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That kind of job satisfaction isn't necessarily because some people are more optimistic than others or because they know more than others. It's a result a the ministry environment and culture in which they work.
Mark DeVries notes as much: "Churches with youth ministries that are appropriately funded and that have clear, measurable expectations tend to have momentum, and staff members just seem to stay longer".
But there are also many youth pastors who aren't happy with their situation. The goals aren't clear, the support isn't present, and the conflict runs high. They wake up each day and wonder, "Should I stay or should I go?"
Some people will tell them to stick it out, because it shows resolve and forges character.
Other people will tell them to ship out, because there are too many opportunities to make a difference elsewhere.
I don't think there's an obvious right or wrong answer (sorry).
My one caution would be to err on the side of longevity. When you think there's nothing else for you to do, or nothing else worth doing, remember that the God we serve can make a way when before there was no way. More pragmatically, "[B]oth the level of satisfaction and the level of effectiveness in ministry dramatically increase with tenure".
Eugene Peterson has most inspired me on this long-term view. I quote him here at length:
"There plenty of times when sin or neurosis or change make it so difficult for a pastor and congregation to stay together that it is necessary that the pastor move to another congregation. And there are plenty of times when God in sovereign wisdom reassigns pastors for his own, presumably strategic, reasons. The pastor who in such circumstances insists on staying out of a stubborn willfulness that is falsely labeled 'committed faithfulness' cruelly inflicts needless wounds on the body of Christ.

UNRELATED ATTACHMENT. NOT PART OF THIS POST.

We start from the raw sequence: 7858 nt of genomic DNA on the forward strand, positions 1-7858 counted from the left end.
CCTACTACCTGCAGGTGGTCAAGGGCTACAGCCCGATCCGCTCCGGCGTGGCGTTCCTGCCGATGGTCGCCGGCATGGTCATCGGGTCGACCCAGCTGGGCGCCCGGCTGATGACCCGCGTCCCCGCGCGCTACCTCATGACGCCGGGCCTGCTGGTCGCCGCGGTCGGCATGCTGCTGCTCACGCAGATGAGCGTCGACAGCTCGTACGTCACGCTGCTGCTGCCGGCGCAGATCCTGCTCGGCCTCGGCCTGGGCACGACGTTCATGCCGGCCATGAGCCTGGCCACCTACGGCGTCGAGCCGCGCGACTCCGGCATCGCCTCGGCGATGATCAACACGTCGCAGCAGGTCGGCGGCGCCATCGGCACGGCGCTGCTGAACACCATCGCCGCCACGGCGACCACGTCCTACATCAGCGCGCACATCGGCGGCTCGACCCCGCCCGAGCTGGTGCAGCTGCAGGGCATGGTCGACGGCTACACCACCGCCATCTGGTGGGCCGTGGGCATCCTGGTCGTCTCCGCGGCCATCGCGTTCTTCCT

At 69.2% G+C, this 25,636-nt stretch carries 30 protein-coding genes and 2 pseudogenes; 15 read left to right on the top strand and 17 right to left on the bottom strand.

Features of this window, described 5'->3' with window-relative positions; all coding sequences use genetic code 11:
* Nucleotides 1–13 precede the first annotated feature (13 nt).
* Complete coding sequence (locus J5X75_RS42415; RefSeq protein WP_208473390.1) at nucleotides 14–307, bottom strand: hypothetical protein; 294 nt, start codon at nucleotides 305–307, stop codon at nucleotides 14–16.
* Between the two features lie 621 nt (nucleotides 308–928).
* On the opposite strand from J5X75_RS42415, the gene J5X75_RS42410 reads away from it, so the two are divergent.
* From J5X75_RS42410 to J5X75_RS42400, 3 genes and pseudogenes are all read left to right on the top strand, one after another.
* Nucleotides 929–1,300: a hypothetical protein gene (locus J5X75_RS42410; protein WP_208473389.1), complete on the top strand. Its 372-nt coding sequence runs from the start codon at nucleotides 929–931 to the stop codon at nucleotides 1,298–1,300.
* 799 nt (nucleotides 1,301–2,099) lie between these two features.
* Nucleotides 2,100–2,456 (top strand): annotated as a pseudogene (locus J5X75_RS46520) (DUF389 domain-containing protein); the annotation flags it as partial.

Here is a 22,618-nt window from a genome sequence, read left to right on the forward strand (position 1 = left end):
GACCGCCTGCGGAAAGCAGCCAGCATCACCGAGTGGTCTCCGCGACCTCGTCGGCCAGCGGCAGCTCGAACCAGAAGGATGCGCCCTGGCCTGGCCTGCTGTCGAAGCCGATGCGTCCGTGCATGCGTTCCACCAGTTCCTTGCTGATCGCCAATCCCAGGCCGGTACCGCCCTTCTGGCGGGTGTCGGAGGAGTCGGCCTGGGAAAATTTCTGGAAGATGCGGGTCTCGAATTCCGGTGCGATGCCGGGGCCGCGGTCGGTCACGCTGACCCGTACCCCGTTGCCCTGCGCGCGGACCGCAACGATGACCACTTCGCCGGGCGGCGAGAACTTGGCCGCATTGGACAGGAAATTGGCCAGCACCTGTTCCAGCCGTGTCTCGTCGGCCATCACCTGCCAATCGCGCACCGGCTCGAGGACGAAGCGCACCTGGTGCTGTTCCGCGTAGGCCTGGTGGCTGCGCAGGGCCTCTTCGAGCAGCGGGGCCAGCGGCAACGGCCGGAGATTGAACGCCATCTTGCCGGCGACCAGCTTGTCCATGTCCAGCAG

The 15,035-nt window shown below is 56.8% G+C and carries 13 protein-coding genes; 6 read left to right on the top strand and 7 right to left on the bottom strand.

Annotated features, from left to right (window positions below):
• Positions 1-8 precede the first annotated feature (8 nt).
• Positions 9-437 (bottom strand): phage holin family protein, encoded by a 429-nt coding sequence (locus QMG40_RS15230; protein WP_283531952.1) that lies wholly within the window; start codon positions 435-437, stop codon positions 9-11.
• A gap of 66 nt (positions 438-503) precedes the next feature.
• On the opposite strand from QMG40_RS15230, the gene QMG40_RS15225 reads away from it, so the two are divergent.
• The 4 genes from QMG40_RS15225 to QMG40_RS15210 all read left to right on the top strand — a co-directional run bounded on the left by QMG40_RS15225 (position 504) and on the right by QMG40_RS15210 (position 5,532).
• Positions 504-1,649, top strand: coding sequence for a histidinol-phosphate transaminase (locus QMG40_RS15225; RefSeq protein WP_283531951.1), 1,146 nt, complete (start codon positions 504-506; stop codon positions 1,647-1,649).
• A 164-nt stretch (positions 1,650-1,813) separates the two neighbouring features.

But the norm for pastoral work is stability. Twenty-, thirty-, and forty-year-long pastorates should be typical among us (as they once were) and not exceptional. Far too many pastors change parishes out of adolescent boredom, not as a consequence of mature wisdom. When this happens, neither pastors nor congregations have access to the conditions that are hospitable to maturity in the faith".
So I can't answer your question, in fact no one can. It is wise to be patient, ask for guidance, and prayerfully consider the options. If you stay, then stay with the confidence that God has you there to perform a good and valuable work. If you leave, then leave with the confidence that you are trying to be faithful, and that you have done what you could do - trust that God will raise up another leader to carry on the work in the church you're leaving behind.
 Mark DeVries, Sustainable Youth Ministry, 127.
 Ibid., 126.
 Eugene Peterson, Under the Unpredictable Plant, 28-29.
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